Federal Small Business Minister Bruce Billson added some shape to some of the unknowns in the government’s tech sector industry policy at last week’s G20 satellite conference on small business issues.
But really, until the Tony Abbott-chaired National Industry Investment and Competitiveness Agenda is announced in the coming weeks, we won’t know what the underpinnings of the local tech start-up sector fully look like.
The fact that Billson addressed issues so closely watched by the tech start-up sector is interesting, though. His broad speech included sections on crowd-sourced funding, employee share option schemes and R&D tax treatments.
While few start-ups would characterise themselves as small businesses (although some perhaps should), Billson certainly aligns himself with them. And as he is a cabinet minister from within the Treasury portfolio, it is certainly worth taking the support as it is offered.
Billson was talking up the role of small business in meeting the G20 target of accelerating collective growth by more than 2 per cent in the next five years -- as agreed by the G20 Finance Ministers meeting last February.
Speaking at the G20 Agenda for Growth: Opportunities for Small and Medium-Sized Enterprises conference in Melbourne on Friday, he outlined some of the key preconditions for a healthy SME sector. Things like building infrastructure, enhancing competition, facilitating trade, strong and vibrant R&D -- all the usual suspects.
And the SME story lends itself to the Howard-era Coalition narrative that Tony Abbott has re-embraced -- which explains the Small Business Minister sitting in Cabinet.
However the trouble with Bruce Billson claiming ownership of start-ups in even a small way is that it demonstrates that the Australian tech sector is an industry without a portfolio. We are everywhere and nowhere all at once with this government.
I must say I preferred the old Coalition model under Howard where the IT sector’s industry development responsibility lay with Communications. In this model, because the tech sector was recognised as a horizontal industry critical to the productivity and efficiency of all industries, it was given a special status removed from the Industry department and with a higher priority within Communications.
However Billson told Business Spectator that he sees his role as ‘cross-portfolio’, to bring together the various policies of Industry, Trade, Communications and others to ensure that small businesses -- including tech start-ups -- don’t fall through the cracks.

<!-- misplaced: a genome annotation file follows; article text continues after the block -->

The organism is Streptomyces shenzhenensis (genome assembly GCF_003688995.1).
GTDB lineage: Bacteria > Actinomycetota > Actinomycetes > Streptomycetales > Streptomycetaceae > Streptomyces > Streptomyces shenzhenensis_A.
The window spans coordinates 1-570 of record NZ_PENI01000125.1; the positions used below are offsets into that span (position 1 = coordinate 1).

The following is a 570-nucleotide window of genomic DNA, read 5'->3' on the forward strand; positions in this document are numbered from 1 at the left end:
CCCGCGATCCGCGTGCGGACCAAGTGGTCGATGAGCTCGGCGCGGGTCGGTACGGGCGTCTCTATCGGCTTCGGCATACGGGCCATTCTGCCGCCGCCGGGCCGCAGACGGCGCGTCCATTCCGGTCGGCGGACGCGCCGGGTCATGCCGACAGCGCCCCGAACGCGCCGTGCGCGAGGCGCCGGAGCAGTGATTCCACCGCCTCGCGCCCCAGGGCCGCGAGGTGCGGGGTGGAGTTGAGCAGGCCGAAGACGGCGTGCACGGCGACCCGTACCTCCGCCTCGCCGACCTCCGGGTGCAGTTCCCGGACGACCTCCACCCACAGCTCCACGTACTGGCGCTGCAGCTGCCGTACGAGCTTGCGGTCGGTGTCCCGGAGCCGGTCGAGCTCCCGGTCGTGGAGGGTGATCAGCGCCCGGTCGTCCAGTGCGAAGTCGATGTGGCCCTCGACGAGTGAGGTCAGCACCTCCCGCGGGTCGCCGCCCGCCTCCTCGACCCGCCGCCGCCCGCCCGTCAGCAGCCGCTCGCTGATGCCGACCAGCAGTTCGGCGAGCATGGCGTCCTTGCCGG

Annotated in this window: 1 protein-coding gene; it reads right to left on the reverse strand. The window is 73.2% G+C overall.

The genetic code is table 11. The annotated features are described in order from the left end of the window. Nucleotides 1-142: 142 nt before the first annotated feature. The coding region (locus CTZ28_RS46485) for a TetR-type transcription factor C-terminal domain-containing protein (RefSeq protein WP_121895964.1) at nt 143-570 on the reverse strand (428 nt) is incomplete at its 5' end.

Unfortunately, it does not work like that. The Department of Industry’s Entrepreneurs Infrastructure Program (which in theory replaced Commercialisation Australia and the Innovation Investment Fund) is so washed out and so non-specific that it is unlikely to be much help to fledgling Australian tech firms. It doesn’t really make a lot of difference that a small business minister is spruiking it -- a generic cookie-cutter program is not enough.
More interesting is what Billson talked about in relation to Treasury responsibilities. This included a range of changes to the tax system to make life easier for small business. This is practical and helpful.
He also restated the government’s review of crowd-sourced funding, employee share schemes and R&D tax concessions -- and painted a positive outlook for each.
On crowd-sourced funding, he said that “while it is not yet used for funding small businesses in Australia, peer-to-peer lending is a promising source of debt finance and the government is exploring the regulatory changes that may be required to accommodate it”.
On employee share schemes: “The Australian tax system currently imposes taxes on discounts on interests granted under an employee share scheme in the year of issue and many have reasonably argued that these tax arrangements are a disincentive for many start-ups to set up an employee share scheme and are inconsistent and out-of-step with global practice.”
And on R&D tax concessions Billson told Business Spectator that the government is looking to develop a better-targeted program and to tighten eligibility requirements so that it has maximum beneficial effect.
These policies will be announced in the coming weeks as part of the National Industry Investment and Competitiveness Agenda, being put together by a taskforce chaired by Tony Abbott, and which includes the Treasurer Joe Hockey, Industry Minister Ian Macfarlane and the Minister for Trade and Investment, Andrew Robb.
None of these men, it has to be said, has ever taken much interest in the indigenous tech sector.
Meanwhile, providing advice to the taskforce is the Prime Minister’s Business Advisory Council, chaired by Maurice Newman -- who has had a lot to say about ‘corporate welfare’ in relation to industry development programs and R&D tax.
Newman’s input will be interesting. The tech industry shouldn’t expect to be showered in largesse when the National Industry Investment and Competitiveness Agenda is announced. But Newman has publicly recognised the need for government involvement in kick-starting local venture capital.
So we all watch with interest.